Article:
Britain's National Cyber Security Centre (NCSC) is warning government agencies not to use Russia-based cybersecurity products like Kaspersky Lab on classified networks, according to a December 1 memo. The move comes a few months after the United States essentially barred Kaspersky's anti-virus software from U.S. federal networks.
Britain and the United States are concerned that Kaspersky may be working with Russia, but the software company has repeatedly denied such claims.
The NCSC warning included this advice about avoiding security software from Russia-based companies:
"...for systems processing information classified SECRET and above, a Russia-based provider should never be used. This will also apply to some Official tier systems as well, for a small number of departments which deal extensively with national security and related matters of foreign policy, international negotiations, defence and other sensitive information."
Still, the NCSC warning included some rays of hope for Kaspersky. Indeed, the agency is in discussions with Kaspersky about gaining "verifiable measures to prevent the transfer of UK data to the Russian state." The agency plans to be "transparent about the outcome of those discussions with Kaspersky Lab and we will adjust our guidance if necessary in the light of any conclusions."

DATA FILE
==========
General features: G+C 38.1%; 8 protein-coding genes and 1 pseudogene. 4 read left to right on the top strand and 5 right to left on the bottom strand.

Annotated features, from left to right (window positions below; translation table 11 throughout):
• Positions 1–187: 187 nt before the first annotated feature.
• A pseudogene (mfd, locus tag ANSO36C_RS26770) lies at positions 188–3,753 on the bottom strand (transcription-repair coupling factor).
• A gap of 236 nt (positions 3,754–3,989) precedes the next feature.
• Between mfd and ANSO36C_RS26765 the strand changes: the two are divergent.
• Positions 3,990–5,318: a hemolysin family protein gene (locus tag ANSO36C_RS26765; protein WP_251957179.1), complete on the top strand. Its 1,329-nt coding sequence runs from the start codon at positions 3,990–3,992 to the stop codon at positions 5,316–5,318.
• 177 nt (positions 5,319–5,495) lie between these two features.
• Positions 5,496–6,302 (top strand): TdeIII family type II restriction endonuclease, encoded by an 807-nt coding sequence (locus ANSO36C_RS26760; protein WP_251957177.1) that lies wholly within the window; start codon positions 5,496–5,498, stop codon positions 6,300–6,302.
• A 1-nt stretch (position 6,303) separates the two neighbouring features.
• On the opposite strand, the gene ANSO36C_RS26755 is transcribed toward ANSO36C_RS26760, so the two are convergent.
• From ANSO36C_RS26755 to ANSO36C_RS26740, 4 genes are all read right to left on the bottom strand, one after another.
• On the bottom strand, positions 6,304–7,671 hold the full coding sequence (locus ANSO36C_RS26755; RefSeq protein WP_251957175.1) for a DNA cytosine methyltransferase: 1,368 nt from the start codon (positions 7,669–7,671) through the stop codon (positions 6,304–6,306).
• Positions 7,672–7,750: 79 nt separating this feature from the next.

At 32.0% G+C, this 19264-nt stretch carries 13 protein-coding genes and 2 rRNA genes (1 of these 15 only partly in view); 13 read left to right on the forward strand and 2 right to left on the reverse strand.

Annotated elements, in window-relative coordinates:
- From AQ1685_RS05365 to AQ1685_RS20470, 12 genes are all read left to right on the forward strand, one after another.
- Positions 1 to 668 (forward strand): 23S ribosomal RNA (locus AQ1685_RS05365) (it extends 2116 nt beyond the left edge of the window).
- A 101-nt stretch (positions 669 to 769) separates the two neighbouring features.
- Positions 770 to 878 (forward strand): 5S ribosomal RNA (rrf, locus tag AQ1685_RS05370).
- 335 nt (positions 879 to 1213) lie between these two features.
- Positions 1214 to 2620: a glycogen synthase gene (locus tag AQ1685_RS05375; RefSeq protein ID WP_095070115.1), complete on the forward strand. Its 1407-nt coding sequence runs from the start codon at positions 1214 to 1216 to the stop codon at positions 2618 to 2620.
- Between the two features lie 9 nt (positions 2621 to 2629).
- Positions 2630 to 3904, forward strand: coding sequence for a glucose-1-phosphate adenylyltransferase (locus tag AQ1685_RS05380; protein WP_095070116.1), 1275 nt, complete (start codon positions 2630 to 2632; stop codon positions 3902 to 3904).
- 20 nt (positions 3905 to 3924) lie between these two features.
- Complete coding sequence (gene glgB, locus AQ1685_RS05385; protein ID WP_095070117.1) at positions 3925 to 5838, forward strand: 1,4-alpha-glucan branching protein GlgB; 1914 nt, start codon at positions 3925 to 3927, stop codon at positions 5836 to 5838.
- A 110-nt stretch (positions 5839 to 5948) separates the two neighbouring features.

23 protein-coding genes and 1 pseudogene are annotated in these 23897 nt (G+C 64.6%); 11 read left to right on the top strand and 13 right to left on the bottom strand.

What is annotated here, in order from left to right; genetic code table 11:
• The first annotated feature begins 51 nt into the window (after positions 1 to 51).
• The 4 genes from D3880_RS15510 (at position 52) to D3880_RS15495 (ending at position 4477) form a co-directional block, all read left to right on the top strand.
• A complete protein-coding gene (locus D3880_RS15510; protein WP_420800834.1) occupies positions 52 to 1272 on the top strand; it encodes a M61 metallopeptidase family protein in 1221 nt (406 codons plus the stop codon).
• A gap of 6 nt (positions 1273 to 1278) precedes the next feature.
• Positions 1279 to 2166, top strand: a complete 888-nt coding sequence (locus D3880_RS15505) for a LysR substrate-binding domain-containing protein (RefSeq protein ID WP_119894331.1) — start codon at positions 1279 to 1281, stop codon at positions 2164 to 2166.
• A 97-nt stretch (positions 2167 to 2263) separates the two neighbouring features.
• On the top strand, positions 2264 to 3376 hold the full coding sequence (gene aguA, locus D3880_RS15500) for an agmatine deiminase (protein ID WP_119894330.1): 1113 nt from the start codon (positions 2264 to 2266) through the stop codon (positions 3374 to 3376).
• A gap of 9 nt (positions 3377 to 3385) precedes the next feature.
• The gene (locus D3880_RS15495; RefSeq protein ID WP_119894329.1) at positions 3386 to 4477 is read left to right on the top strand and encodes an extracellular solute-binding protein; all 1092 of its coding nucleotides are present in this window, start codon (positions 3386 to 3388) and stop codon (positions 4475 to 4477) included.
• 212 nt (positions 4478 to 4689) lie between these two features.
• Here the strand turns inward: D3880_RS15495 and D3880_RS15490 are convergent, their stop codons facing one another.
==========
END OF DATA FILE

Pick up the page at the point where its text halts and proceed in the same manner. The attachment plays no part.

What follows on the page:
For its part, Kaspersky has been developing a transparency initiative to mitigate concerns about the company's alleged Russia ties -- which have never been publicly proven. The controversy has spilled over into the U.S. consumer market, where such companies as Best Buy, Office Depot and Staples have halted sales of the company's software.